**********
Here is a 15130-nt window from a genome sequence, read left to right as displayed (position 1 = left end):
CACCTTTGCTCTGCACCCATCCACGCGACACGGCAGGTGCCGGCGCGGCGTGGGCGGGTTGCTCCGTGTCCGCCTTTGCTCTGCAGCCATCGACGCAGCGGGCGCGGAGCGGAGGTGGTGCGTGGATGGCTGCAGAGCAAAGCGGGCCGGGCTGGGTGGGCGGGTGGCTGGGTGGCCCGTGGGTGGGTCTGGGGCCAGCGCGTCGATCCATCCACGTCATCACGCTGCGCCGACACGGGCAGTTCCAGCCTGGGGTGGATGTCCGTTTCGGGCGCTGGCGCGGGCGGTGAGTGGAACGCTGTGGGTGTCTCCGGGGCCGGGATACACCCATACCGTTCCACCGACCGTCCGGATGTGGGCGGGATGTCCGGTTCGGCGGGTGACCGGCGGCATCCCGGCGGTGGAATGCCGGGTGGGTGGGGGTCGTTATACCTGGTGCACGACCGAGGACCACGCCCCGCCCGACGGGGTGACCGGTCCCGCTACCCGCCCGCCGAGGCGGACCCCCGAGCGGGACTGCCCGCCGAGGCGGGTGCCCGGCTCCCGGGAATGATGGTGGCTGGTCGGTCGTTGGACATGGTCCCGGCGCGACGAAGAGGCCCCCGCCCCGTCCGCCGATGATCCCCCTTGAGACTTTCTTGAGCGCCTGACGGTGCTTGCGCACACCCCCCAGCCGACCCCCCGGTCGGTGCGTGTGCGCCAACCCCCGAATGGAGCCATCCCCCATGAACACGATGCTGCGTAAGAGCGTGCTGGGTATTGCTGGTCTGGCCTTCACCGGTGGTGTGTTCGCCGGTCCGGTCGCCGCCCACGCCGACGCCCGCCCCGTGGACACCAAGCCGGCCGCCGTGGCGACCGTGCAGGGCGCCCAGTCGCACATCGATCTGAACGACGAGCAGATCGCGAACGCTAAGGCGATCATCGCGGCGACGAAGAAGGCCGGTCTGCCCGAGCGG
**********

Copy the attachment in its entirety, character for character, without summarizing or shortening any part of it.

Here is a 15130-nt window from a genome sequence, read left to right as displayed (position 1 = left end):
CACCTTTGCTCTGCACCCATCCACGCGACACGGCAGGTGCCGGCGCGGCGTGGGCGGGTTGCTCCGTGTCCGCCTTTGCTCTGCAGCCATCGACGCAGCGGGCGCGGAGCGGAGGTGGTGCGTGGATGGCTGCAGAGCAAAGCGGGCCGGGCTGGGTGGGCGGGTGGCTGGGTGGCCCGTGGGTGGGTCTGGGGCCAGCGCGTCGATCCATCCACGTCATCACGCTGCGCCGACACGGGCAGTTCCAGCCTGGGGTGGATGTCCGTTTCGGGCGCTGGCGCGGGCGGTGAGTGGAACGCTGTGGGTGTCTCCGGGGCCGGGATACACCCATACCGTTCCACCGACCGTCCGGATGTGGGCGGGATGTCCGGTTCGGCGGGTGACCGGCGGCATCCCGGCGGTGGAATGCCGGGTGGGTGGGGGTCGTTATACCTGGTGCACGACCGAGGACCACGCCCCGCCCGACGGGGTGACCGGTCCCGCTACCCGCCCGCCGAGGCGGACCCCCGAGCGGGACTGCCCGCCGAGGCGGGTGCCCGGCTCCCGGGAATGATGGTGGCTGGTCGGTCGTTGGACATGGTCCCGGCGCGACGAAGAGGCCCCCGCCCCGTCCGCCGATGATCCCCCTTGAGACTTTCTTGAGCGCCTGACGGTGCTTGCGCACACCCCCCAGCCGACCCCCCGGTCGGTGCGTGTGCGCCAACCCCCGAATGGAGCCATCCCCCATGAACACGATGCTGCGTAAGAGCGTGCTGGGTATTGCTGGTCTGGCCTTCACCGGTGGTGTGTTCGCCGGTCCGGTCGCCGCCCACGCCGACGCCCGCCCCGTGGACACCAAGCCGGCCGCCGTGGCGACCGTGCAGGGCGCCCAGTCGCACATCGATCTGAACGACGAGCAGATCGCGAACGCTAAGGCGATCATCGCGGCGACGAAGAAGGCCGGTCTGCCCGAGCGG